Linux File System Structure

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Linux vs Windows File System Structure

If you worked with Windows before, you most likely saw the C:\ local disk. Probably the second local disk named D:\, E:\, F:\, G:\ or something similar and they are represented as Disk Drive. When it comes to Linux, disk partitions are kept in /dev/sd* path(will come to this shortly). Generally, C:\ disk is meant to be used for system files, applications, tools and so on. Users are tend to use other local disks(D:\, E:\…) to install games, store media thus, for personal files. A:\ and B:\ disks are allocated for floppy disks.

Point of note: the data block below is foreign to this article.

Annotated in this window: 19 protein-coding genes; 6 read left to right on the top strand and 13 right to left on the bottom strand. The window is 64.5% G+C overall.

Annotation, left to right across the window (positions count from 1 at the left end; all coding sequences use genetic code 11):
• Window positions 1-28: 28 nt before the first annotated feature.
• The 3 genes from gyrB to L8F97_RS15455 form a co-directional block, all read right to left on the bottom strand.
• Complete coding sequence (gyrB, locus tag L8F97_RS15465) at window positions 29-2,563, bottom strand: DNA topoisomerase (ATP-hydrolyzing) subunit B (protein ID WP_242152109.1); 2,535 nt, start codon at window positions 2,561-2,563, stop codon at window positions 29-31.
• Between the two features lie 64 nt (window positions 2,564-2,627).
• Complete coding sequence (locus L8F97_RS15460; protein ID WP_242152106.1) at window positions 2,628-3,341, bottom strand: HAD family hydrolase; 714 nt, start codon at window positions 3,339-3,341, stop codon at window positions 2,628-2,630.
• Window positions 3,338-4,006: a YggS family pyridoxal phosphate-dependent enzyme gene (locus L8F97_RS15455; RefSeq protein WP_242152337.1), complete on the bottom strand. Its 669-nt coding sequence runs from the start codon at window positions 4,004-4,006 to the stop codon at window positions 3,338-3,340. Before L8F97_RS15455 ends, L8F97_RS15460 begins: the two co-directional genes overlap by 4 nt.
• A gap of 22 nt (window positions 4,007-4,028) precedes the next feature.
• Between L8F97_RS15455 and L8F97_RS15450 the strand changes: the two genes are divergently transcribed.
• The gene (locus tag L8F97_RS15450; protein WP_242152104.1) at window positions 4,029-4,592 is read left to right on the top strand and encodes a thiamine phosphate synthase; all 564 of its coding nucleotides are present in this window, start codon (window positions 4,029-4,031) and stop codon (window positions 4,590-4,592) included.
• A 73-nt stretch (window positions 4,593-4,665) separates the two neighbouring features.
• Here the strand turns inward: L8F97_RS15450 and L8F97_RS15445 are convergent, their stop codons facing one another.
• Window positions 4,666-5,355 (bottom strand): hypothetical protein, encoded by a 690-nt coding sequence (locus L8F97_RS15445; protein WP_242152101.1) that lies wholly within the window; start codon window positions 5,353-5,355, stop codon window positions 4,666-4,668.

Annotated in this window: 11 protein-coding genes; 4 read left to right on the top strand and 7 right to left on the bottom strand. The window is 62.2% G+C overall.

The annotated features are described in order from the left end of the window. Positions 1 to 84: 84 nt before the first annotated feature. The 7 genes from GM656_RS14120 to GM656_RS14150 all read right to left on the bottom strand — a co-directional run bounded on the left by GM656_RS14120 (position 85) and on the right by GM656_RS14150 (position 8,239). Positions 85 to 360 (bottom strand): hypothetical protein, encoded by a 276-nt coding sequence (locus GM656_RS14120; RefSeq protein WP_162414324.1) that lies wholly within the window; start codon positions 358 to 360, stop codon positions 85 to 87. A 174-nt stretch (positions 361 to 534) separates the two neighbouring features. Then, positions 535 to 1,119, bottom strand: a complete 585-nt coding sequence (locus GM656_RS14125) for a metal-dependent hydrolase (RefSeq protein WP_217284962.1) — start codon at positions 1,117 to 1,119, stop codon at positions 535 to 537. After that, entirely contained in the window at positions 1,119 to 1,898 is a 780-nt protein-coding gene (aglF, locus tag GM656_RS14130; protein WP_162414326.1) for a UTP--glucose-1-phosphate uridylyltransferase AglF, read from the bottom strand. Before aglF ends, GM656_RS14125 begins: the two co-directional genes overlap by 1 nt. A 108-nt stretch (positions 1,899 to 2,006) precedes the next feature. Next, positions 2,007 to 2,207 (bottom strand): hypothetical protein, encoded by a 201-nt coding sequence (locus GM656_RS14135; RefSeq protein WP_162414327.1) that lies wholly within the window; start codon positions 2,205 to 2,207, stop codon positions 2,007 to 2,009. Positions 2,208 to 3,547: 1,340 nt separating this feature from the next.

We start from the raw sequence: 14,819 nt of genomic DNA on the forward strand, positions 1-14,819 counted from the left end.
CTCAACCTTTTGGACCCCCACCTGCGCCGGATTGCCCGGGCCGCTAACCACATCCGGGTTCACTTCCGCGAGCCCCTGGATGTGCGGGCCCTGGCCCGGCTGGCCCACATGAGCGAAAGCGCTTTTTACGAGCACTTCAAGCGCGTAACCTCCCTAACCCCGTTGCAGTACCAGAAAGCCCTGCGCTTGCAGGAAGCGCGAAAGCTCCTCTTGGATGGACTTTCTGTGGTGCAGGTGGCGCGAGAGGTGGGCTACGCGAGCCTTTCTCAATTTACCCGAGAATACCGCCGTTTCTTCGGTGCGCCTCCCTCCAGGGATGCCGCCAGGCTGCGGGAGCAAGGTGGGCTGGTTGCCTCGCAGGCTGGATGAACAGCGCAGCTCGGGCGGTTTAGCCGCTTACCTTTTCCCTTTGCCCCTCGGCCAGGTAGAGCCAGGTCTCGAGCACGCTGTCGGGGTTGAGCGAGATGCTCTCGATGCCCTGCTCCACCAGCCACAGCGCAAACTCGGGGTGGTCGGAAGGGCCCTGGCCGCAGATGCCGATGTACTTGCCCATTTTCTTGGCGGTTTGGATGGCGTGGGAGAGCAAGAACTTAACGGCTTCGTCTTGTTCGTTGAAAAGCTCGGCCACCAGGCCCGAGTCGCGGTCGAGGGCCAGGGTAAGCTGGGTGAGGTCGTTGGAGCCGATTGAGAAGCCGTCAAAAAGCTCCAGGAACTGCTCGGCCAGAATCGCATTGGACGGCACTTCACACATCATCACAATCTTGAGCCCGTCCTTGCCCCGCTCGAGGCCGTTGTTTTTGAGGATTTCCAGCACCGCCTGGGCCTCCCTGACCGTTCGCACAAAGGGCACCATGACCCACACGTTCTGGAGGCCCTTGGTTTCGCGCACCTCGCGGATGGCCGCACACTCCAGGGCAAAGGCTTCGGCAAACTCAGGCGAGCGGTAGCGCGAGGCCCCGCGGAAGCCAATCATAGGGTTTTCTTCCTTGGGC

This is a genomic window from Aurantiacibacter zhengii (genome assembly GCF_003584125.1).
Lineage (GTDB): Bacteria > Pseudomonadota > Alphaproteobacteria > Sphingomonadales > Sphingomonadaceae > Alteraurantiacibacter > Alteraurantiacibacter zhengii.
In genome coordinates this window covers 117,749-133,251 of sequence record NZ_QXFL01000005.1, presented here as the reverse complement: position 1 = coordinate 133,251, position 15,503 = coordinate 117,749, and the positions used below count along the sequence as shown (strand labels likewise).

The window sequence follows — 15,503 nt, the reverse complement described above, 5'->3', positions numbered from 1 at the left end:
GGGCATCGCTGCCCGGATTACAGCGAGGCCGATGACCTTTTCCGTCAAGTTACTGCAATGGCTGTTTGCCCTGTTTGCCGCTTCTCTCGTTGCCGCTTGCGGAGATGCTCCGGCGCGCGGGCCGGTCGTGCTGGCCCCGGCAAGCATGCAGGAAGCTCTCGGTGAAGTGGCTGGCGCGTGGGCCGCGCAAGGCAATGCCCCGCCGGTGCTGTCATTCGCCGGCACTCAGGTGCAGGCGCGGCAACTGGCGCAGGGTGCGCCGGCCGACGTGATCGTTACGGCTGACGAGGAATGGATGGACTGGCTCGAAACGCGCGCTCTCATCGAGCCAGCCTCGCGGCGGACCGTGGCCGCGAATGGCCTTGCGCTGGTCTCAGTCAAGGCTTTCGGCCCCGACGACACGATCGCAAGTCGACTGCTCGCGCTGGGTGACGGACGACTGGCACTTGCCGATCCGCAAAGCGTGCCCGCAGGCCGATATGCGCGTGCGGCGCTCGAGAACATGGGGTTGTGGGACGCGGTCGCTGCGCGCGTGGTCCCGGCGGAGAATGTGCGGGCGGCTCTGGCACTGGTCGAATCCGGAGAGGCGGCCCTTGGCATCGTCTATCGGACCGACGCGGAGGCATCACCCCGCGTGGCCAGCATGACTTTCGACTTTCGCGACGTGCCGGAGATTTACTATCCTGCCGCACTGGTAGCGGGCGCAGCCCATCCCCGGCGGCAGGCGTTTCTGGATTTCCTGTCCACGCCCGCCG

In Linux however, file system structure is different. It is more like a logical structure, rather than a physical one and the structure layout is similar to a Tree Data Structure. In Windows, disks can be divided into two or more and have their own roots. “\” character in C:\ points the root of C: disk. In Linux however, there is only one root node which is “/”(Notice the forward slash, in Windows it is “\”). Unlike Windows where can be many roots, there is only one single node where all files be bind to. Every directory spans from the root node. Deepening the tree structure.

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